Bedouin pay high price for loyalty Israel 'neglects' its Bedouin trackers

They say they are denied civil rights because they are not Jews
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The Independent Online

Zarzir, Israel

Angry Bedouin, many of them soldiers in the Israeli army, were yesterday burying two of their number killed over the weekend in fighting in Lebanon.

Their coffins draped with the Israeli flag, the bodies of Hisham Rakhal Hayeb and Ahni Hayeb were buried in the cramped little cemetery of Zarzir, a community in Galilee that has lost proportionately more of its people in wars than almost any village in Israel.

Both men were warrant officers specialising in tracking. They were killed by a mortar bomb fired by pro-Iranian Hizbollah guerrillas in an ambush on Sunday.

Their death brings to 40 the number of Bedouin from Zarzir killed fighting for Israel - and usually regarded as traitors by Palestinians - since independence in 1948.

The Bedouin of Zarzir do not think they have had a fair return for their loyalty. "They will not even give us money for our cemetery," said Ibrahim Hayeb, a teacher, pointing to the tumbled heaps of earth around the graves and a patch of burnt ground where somebody had tried to clear the long grass and weeds by setting fire to them.

He says the government refused to help the Bedouin build schools, mend the roads and provide playgrounds for their children. It even turned down a request by people in Zarzir to add a minaret to their mosque, on the grounds that it would offer a distant view of a military airport at Ramot David. Villagers say they are surprised they are viewed as a security threat, since most of them serve in the Israeli army.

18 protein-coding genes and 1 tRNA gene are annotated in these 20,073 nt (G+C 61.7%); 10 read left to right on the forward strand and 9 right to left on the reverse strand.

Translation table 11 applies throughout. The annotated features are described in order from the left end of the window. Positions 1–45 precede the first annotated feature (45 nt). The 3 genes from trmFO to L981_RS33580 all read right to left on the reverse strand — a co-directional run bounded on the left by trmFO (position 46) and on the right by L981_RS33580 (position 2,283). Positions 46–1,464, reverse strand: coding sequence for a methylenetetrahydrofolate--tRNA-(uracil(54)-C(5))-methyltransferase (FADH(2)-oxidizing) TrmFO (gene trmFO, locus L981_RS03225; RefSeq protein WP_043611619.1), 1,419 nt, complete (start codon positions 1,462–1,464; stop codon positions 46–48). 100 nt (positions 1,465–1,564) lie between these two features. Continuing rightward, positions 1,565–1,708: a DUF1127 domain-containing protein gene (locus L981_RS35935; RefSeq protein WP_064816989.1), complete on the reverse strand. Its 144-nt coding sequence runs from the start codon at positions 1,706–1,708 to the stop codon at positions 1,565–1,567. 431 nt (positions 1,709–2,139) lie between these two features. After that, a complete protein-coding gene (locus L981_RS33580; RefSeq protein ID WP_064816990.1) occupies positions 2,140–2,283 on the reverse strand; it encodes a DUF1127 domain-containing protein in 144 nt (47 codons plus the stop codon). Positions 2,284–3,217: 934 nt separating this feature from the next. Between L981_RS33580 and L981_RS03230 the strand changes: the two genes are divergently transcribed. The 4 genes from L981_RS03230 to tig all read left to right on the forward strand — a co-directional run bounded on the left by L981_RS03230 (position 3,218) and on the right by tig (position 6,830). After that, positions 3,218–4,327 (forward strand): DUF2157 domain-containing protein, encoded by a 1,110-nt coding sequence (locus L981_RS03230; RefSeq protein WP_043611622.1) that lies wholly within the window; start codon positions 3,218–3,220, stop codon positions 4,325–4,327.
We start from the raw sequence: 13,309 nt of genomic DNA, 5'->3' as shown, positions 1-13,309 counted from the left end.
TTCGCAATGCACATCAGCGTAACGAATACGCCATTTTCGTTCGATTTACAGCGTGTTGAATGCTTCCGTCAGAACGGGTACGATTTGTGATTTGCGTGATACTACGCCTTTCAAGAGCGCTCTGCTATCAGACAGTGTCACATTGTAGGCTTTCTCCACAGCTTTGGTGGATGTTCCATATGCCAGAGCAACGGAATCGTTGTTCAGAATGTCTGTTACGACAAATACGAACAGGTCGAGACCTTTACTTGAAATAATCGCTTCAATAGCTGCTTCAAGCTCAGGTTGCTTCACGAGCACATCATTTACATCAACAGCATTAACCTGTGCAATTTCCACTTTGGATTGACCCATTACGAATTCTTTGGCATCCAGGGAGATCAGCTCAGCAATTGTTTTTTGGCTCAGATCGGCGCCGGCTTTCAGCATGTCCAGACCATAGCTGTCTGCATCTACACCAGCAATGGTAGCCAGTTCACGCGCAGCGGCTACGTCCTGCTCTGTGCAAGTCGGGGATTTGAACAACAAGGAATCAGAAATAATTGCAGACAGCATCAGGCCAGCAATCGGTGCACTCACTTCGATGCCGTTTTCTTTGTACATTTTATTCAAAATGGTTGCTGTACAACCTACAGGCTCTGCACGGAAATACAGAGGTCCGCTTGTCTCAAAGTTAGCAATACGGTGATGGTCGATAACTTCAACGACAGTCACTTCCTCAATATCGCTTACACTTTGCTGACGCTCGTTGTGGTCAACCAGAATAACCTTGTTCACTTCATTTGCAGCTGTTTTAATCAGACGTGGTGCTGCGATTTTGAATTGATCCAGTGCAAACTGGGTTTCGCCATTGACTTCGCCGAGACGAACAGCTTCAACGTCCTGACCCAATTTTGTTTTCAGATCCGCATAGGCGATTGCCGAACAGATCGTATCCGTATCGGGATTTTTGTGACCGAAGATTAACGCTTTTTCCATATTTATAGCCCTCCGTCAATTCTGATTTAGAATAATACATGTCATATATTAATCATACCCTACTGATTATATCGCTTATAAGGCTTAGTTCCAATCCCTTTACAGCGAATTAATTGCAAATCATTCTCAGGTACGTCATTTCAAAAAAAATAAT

The Bedouin, often bilingual in Arabic and Hebrew, play an important role tracking down infiltrators and guerrillas. Because their role requires them to be in the front line, they take heavy casualties as fighting intensifies in Lebanon.

Two other members of the Hayeb clan have been killed there in the last year.

The villagers, all Israeli citizens, say they are systematically denied civil rights because they are Bedouin and not Jews. Musa Rakhal, a local councillor, wounded in the legs in Lebanon in the 1980s, is bitter that the newly built Jewish village of Givat Ella, less than a mile from Zarzir, has got all the facilities the Bedouin are denied. Ibrahim Hayeb says that when they asked people at Givat Ella if Bedouin children could use their swimming pool "they turned us down''.

Nobody knows - according to David Newman at the Israeli Central Bureau of Statistics - how many settled Bedouin there are in Israel. People in Zarzir, perched on the edge of the Jezreel valley between Haifa and Nazareth, say there are 5,000 Bedouin in the village, of whom 1,200 belong to the Hayeb clan. The Hayeb have a tradition of joining the army, where 150 of them work as trackers, while the number of professional soldiers from Zarzir as a whole totals about 300.

Over the past two years the Bedouin have started to make some effort to organise politically. "We held a strike and a demonstration outside the Knesset," said one of the village leaders. Their main demand is to have their own municipality. One of their complaints is that they are are at present included in a council which is dominated by Givat Ella and kibbutzim who never allocate any money to Zarzir.

Musa Rakhal says the government is equally unforthcoming. He asked for help to improve the cemetery where Hisham and Ahni Hayeb were buried yesterday but was told there was no money available.